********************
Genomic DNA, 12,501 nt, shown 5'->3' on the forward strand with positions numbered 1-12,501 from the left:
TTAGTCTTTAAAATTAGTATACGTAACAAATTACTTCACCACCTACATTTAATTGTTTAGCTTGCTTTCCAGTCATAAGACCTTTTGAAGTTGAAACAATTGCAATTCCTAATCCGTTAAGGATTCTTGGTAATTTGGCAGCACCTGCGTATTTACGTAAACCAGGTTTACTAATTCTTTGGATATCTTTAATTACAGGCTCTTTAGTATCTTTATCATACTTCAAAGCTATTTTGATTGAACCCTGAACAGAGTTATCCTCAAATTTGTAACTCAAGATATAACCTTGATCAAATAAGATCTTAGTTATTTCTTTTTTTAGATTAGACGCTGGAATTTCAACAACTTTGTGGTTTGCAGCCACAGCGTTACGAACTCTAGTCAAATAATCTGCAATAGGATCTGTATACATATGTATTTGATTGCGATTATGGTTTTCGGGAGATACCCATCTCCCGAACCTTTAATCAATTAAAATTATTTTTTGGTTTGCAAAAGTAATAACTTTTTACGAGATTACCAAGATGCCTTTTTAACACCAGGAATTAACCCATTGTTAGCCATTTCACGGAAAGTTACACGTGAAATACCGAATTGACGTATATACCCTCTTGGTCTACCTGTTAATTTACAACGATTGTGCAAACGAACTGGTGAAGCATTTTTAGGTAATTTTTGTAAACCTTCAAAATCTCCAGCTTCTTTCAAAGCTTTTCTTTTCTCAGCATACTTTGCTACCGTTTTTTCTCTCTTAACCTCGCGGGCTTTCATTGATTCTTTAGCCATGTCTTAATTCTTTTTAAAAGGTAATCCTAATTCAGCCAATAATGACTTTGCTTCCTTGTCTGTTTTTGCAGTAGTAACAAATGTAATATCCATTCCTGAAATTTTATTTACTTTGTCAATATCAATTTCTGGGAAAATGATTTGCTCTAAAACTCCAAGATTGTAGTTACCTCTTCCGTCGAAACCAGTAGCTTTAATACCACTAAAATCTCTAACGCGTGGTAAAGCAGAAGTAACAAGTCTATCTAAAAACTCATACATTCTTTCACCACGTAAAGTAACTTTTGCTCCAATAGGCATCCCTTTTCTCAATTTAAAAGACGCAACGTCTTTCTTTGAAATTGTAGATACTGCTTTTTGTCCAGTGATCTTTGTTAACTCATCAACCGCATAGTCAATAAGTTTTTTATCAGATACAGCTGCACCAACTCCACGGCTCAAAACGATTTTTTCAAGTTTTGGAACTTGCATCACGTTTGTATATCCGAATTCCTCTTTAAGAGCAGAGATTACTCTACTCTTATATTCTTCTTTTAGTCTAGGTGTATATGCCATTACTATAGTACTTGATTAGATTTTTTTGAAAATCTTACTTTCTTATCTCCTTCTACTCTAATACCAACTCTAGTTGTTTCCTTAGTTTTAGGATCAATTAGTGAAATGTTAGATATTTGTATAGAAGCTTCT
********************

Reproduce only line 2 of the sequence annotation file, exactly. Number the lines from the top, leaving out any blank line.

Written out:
TTAGTCTTTAAAATTAGTATACGTAACAAATTACTTCACCACCTACATTTAATTGTTTAGCTTGCTTTCCAGTCATAAGACCTTTTGAAGTTGAAACAATTGCAATTCCTAATCCGTTAAGGATTCTTGGTAATTTGGCAGCACCTGCGTATTTACGTAAACCAGGTTTACTAATTCTTTGGATATCTTTAATTACAGGCTCTTTAGTATCTTTATCATACTTCAAAGCTATTTTGATTGAACCCTGAACAGAGTTATCCTCAAATTTGTAACTCAAGATATAACCTTGATCAAATAAGATCTTAGTTATTTCTTTTTTTAGATTAGACGCTGGAATTTCAACAACTTTGTGGTTTGCAGCCACAGCGTTACGAACTCTAGTCAAATAATCTGCAATAGGATCTGTATACATATGTATTTGATTGCGATTATGGTTTTCGGGAGATACCCATCTCCCGAACCTTTAATCAATTAAAATTATTTTTTGGTTTGCAAAAGTAATAACTTTTTACGAGATTACCAAGATGCCTTTTTAACACCAGGAATTAACCCATTGTTAGCCATTTCACGGAAAGTTACACGTGAAATACCGAATTGACGTATATACCCTCTTGGTCTACCTGTTAATTTACAACGATTGTGCAAACGAACTGGTGAAGCATTTTTAGGTAATTTTTGTAAACCTTCAAAATCTCCAGCTTCTTTCAAAGCTTTTCTTTTCTCAGCATACTTTGCTACCGTTTTTTCTCTCTTAACCTCGCGGGCTTTCATTGATTCTTTAGCCATGTCTTAATTCTTTTTAAAAGGTAATCCTAATTCAGCCAATAATGACTTTGCTTCCTTGTCTGTTTTTGCAGTAGTAACAAATGTAATATCCATTCCTGAAATTTTATTTACTTTGTCAATATCAATTTCTGGGAAAATGATTTGCTCTAAAACTCCAAGATTGTAGTTACCTCTTCCGTCGAAACCAGTAGCTTTAATACCACTAAAATCTCTAACGCGTGGTAAAGCAGAAGTAACAAGTCTATCTAAAAACTCATACATTCTTTCACCACGTAAAGTAACTTTTGCTCCAATAGGCATCCCTTTTCTCAATTTAAAAGACGCAACGTCTTTCTTTGAAATTGTAGATACTGCTTTTTGTCCAGTGATCTTTGTTAACTCATCAACCGCATAGTCAATAAGTTTTTTATCAGATACAGCTGCACCAACTCCACGGCTCAAAACGATTTTTTCAAGTTTTGGAACTTGCATCACGTTTGTATATCCGAATTCCTCTTTAAGAGCAGAGATTACTCTACTCTTATATTCTTCTTTTAGTCTAGGTGTATATGCCATTACTATAGTACTTGATTAGATTTTTTTGAAAATCTTACTTTCTTATCTCCTTCTACTCTAATACCAACTCTAGTTGTTTCCTTAGTTTTAGGATCAATTAGTGAAATGTTAGATATTTGTATAGAAGCTTCT